A draft strategy for offshore oil and natural gas leasing, released Tuesday by Secretary of Interior Sally Jewell and Bureau of Ocean Energy Management (BOEM) Director Abigail Ross Hopper, includes for the first time a portion of the Mid- and South Atlantic outer continental shelf (OCS) from Virginia to Georgia.

The Draft Proposed Program seeks public comment on 14 potential lease sales in eight planning areas — 10 sales in the Gulf of Mexico (GOM), three off the coast of Alaska, and one, late in the 2017-2022 program, in areas offshore Virginia, North and South Carolina and Georgia.

“At this early stage in considering a lease sale in the Atlantic, we are looking to build up our understanding of resource potential, as well as risks to the environment and other uses,” said Jewell.

The potential lease sale would require a 50-mile coastal buffer to minimize multiple use conflicts, such as those from Department of Defense and NASA activities, renewable energy activities, commercial and recreational fishing, critical habitat needs for wildlife and other environmental concerns. The proposal “is in line with comments received from adjacent states and reflects the administration’s thoughtful approach to potential lease sales in new areas, pending further public review and comment,” Interior said.

The draft also proposes one sale each in the Chukchi Sea, Beaufort Sea, and Cook Inlet areas. Not included in those proposed lease sales are 9.8 million acres of the Beaufort and Chukchi seas that President Obama on Tuesday designated off limits to oil and natural gas leasing “in order to protect areas of critical importance to subsistence use by Alaska Natives, as well as for their unique and sensitive environmental resources,” Interior said. Last month, Obama extended indefinitely a four-year-old freeze for oil and natural gas leasing in the waters of Alaska’s Bristol Bay, a move criticized by industry representatives (see Daily GPI, Dec. 17, 2014). The North Aleutian Basin Planning Area, which includes Bristol Bay, consists of about 32.5 million acres, a portion of which was leased in the mid-1980s but never developed due to litigation, according to the White House.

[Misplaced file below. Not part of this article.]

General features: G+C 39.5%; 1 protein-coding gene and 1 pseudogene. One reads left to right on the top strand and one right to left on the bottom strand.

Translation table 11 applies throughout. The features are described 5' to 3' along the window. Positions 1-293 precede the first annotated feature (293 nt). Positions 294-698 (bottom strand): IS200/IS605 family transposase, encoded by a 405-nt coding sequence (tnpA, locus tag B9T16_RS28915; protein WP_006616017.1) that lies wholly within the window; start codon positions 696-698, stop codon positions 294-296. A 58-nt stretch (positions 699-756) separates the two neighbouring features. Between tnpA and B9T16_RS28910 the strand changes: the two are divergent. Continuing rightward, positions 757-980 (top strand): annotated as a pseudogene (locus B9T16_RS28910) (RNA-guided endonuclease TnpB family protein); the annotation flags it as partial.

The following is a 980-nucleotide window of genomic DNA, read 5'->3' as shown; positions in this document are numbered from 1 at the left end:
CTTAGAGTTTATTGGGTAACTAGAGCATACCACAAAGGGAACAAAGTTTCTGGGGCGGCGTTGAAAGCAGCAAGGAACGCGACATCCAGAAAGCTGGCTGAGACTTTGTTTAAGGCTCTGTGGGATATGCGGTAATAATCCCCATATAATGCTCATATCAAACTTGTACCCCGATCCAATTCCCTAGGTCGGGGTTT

Tuesday’s proposal follows closely on the heels of the Obama administration’s recommendation to designate core areas and the coastal plain of the Arctic National Wildlife Refuge (ANWR) as wilderness, a move that infuriated Alaska’s independent governor and its all-Republican contingent in Congress (see Daily GPI, Jan. 26). If approved by Congress, the wilderness designation would be the largest in Interior’s history and would designate nearly all of ANWR’s total 19.8 million acres as wilderness. Currently, more than 7 million acres of ANWR are managed as wilderness.

Sen. Lisa Murkowski (R-AK), who was sharply critical of that move, slammed the proposed lease plan as well.

“This administration is determined to shut down oil and gas production in Alaska’s federal areas — and this offshore plan is yet another example of their short-sighted thinking,” according to Murkowski, the chairman of the Senate Energy and Natural Resources Committee. “The president’s indefinite withdrawal of broad areas of the Beaufort and Chukchi seas is the same unilateral approach this administration is taking in placing restrictions on the vast energy resources in ANWR and the NPR-A [National Petroleum Reserve in Alaska].

“This administration is once again promising Alaskans that it will allow exploration sometime in the future — but not right now. I think we all know what promises from this administration are worth. They promised Alaska multiple lease sales under the current five-year plan, but so far there have been none, as sales continue to be postponed even past when the president will no longer be in office. Promises will not fill the Trans-Alaska pipeline.”